Editions:  Austria · Denmark · France · Germany · Italy · Norway · Spain · Sweden · Switzerland
Advertisement

German high court upholds incest law

Share this article

German high court upholds incest law
The siblings in the case in 2006. Photo: dpa
11:02 CET+01:00
Germany's Constitutional Court has ruled that incest is still punishable by law.

In a highly publicized case, the highest court in Germany upheld the criminal punishment of incest on Thursday.

Paragraph 173 of the German penal code (StGB), which states that coitus between siblings warrants a penalty of up to two years imprisonment or fines, remains constitutional, the court said.

The court did not overstep its boundaries, it said, because it considered many factors in deciding to uphold the criminality of "the deep-seated social taboo of incest." Among these considerations were protecting societal order from the harmful effects of incest and protecting an "inferior" partner in such a relationship. The Karlsruhe court also considered "the prevention of grave genetic disease in the offspring of incestuous relationships."

The Constitutional Court ruling refers to a case of incest between a brother and sister, Patrick and Susan from Leipzig, who have four children together. The brother's appeals to several jail sentences for incest have so far been unsuccessful.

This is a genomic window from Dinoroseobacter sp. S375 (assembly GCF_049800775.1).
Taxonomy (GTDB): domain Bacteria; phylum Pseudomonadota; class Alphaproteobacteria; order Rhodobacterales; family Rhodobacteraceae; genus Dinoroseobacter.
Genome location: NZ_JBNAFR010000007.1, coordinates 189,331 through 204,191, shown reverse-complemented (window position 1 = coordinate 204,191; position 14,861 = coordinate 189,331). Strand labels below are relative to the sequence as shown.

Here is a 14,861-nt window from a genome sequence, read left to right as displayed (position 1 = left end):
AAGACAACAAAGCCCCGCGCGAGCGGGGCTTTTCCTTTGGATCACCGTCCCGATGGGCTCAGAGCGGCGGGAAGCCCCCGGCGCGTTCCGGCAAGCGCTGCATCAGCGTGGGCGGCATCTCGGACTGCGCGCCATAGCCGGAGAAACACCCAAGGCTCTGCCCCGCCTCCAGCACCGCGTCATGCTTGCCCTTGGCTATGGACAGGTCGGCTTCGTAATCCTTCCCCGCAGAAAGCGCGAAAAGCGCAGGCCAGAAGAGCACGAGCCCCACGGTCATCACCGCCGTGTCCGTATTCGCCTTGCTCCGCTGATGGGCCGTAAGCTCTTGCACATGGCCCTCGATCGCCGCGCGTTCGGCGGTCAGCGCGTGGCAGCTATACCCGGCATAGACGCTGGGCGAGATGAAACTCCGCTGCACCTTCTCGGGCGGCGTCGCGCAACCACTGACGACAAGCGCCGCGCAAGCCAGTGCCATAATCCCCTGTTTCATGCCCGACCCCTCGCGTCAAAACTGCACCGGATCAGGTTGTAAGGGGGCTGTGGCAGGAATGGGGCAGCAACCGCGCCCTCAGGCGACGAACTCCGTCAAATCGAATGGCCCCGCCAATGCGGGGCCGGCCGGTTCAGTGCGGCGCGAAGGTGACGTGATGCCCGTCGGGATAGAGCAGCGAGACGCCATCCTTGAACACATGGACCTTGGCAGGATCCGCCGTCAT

The head judge in the case, Winfried Hassemer, voted against the ruling, arguing that the punishment was disproportionate to the crime. The decision, he said, was merely about "moral beliefs, but doesn't have a concrete interest protected by German law in mind."

But according to the court, the incest law goes beyond the right to make personal choices because it can "effect the family and society."

The case was brought by lawyers for Patrick, who has already spent two years in jail over his relationship with his sister, which began after they met each other for the first time as adults in 2000.

The lawyers had sought a ruling that it was unconstitutional to punish consensual sexual relations between two adults and that the law should therefore be overturned. This would have forced a lower court in the eastern state of Saxony to throw out the latest incest charges against Patrick, who was born in Leipzig in the former East Germany in 1976.

He was taken away from his alcoholic, violent father when he was three years old and placed in foster care, and later adopted by another family. He met his sister Susan, who is eight years younger than him, when he was reunited with his mother in Leipzig in 2000.

The brother and his then 16-year-old sister embarked on a relationship that remained secret until their first child was born a year later. Of their four children, two are handicapped.

Patrick, has refused to end the relationship with his sister and risks another jail sentence in the current case that was brought after the birth of their fourth child in 2006.

ddp/afp

Get notified about breaking news on The Local

Share this article

Advertisement

From our sponsors

The Swedish university where students tackle real-world problems

Ranked among the world's best young universities in the QS Top 50 Under 50, Linköping University (LiU) uses innovative learning techniques that prepare its students to tackle the challenges of tomorrow.

Advertisement
Advertisement
Jobs
Click here to start your job search
Advertisement
Advertisement

Popular articles

Advertisement
Advertisement